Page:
The U.S. Court of Appeals for the Federal Circuit Monday ordered the federal government to pay more than $1 billion in recovered costs to a group of exploration and production (E&P) companies, upholding a 2005 federal court’s decision to pay for leases off the California coast that were breached. The decision affirms that the government owes the companies bonuses they paid for Outer Continental Shelf leases.

Involved in the case are leases for 35 undeveloped tracts off Ventura, Santa Barbara and San Luis Obispo counties along the south-central California coast that were granted in the 1979-84 time period. The appellate court upheld the 2005 ruling by the U.S. Court of Federal Claims, which had said the companies were owed the awards.

Following a series of legal battles related to California’s Coastal Zone Management Plan, the companies couldn’t use the leases, and they ultimately expired or were suspended by the government. The state has resisted federal attempts to expand offshore drilling in the area, and a federal judge three years ago backed the state’s position (see Daily GPI, Aug. 16, 2005).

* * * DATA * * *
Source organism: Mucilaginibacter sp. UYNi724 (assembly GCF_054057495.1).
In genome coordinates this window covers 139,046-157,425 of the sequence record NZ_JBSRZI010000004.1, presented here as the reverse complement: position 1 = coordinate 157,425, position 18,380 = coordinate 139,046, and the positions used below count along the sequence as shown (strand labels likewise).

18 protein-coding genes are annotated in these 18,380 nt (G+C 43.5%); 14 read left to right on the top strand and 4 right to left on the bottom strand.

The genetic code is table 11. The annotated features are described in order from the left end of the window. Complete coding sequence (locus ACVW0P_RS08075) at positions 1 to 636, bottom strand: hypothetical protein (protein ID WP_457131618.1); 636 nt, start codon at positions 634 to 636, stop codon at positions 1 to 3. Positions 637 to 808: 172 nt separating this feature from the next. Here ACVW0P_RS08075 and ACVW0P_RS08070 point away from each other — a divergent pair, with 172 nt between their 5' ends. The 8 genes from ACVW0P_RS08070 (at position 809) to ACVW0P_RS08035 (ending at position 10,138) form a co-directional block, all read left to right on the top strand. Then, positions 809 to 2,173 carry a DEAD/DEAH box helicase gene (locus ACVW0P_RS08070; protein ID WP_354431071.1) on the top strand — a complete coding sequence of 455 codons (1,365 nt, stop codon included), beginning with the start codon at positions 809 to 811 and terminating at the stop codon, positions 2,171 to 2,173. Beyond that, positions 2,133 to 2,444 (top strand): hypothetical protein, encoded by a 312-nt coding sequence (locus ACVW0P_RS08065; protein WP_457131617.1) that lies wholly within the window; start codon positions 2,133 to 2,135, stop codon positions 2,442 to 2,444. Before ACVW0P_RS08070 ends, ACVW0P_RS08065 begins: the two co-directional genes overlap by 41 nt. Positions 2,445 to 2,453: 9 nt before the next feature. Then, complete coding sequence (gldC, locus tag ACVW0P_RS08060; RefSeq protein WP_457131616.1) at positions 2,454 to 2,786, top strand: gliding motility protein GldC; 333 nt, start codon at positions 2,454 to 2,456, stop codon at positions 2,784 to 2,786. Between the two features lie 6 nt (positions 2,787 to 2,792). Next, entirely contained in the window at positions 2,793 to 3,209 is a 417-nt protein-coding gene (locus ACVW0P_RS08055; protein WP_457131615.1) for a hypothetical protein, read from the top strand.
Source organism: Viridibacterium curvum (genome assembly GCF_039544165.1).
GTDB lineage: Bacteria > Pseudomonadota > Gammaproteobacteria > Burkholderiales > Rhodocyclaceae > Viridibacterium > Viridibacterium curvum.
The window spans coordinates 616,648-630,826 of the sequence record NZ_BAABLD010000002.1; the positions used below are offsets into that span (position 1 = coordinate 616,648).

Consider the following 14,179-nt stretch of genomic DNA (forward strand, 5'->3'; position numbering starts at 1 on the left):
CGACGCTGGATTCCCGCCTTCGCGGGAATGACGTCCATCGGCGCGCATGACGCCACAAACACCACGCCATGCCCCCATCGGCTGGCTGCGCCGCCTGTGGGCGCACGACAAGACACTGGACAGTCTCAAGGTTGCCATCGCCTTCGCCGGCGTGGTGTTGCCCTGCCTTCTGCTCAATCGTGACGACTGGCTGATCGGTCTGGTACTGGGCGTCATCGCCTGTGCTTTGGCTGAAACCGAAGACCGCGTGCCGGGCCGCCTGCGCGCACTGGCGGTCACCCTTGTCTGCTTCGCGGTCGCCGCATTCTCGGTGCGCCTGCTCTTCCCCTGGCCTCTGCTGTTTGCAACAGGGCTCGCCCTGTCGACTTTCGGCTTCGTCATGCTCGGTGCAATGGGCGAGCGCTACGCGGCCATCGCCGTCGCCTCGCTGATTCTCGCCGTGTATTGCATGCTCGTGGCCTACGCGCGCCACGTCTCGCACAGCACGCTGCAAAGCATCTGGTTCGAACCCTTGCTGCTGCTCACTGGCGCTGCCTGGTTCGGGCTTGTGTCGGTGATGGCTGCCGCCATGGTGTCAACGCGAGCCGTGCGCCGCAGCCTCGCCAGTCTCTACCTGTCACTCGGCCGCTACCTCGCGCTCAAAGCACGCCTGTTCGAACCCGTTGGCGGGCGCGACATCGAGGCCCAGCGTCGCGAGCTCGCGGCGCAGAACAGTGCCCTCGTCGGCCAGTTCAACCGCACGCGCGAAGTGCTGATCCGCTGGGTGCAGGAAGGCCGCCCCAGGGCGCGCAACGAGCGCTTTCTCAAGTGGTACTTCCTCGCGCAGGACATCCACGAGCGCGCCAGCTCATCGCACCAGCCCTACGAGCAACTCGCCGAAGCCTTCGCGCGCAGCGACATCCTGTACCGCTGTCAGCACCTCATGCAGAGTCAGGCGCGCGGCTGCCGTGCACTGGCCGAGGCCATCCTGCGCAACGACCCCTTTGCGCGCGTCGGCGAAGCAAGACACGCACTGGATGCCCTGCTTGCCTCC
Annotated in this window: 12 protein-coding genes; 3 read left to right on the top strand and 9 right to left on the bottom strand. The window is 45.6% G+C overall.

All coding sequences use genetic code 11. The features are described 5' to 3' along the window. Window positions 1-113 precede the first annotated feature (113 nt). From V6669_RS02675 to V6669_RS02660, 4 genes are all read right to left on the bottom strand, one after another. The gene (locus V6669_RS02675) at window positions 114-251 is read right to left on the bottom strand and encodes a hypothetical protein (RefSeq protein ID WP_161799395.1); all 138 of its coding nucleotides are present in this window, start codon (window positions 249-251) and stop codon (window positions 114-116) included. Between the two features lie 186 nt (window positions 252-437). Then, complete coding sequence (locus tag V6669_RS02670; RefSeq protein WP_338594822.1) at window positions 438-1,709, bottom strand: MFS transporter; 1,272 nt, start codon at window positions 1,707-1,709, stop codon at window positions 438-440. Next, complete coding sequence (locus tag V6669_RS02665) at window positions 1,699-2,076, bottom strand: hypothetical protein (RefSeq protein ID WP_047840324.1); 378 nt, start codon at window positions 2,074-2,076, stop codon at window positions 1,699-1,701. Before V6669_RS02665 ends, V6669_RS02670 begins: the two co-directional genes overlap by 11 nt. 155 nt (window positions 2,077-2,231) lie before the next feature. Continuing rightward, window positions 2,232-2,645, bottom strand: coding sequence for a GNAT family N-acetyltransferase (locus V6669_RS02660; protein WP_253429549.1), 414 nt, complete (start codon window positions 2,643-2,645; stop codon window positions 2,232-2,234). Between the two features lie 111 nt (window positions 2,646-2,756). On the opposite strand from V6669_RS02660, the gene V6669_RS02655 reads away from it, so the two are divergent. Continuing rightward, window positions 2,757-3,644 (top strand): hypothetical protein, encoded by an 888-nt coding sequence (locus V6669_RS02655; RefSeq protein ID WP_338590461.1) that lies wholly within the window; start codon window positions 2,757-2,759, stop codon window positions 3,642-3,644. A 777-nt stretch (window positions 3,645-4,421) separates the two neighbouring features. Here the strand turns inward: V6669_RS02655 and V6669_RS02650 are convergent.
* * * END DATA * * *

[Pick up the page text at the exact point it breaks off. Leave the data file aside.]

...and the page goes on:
Plaintiffs in the proceeding were a dozen producers, including Amber Resources Co., Aera Energy LLC, Delta Petroleum Corp., Ogle Petroleum Inc., Olac Resources LLC, Poseidon Petroleum LLC, Total SA, Plains Exploration and Production, Noble Energy, Anadarko E&P, Devon Energy Production and NYCAL Offshore Development Corp..

A counsel for the plaintiff companies told reporters that it was important that the appellate court reaffirmed the principle that the government carries an obligation to uphold contracts it enters with companies, noting that the government either needs to fulfill the contracts or pay damages specified for breaching the deals.

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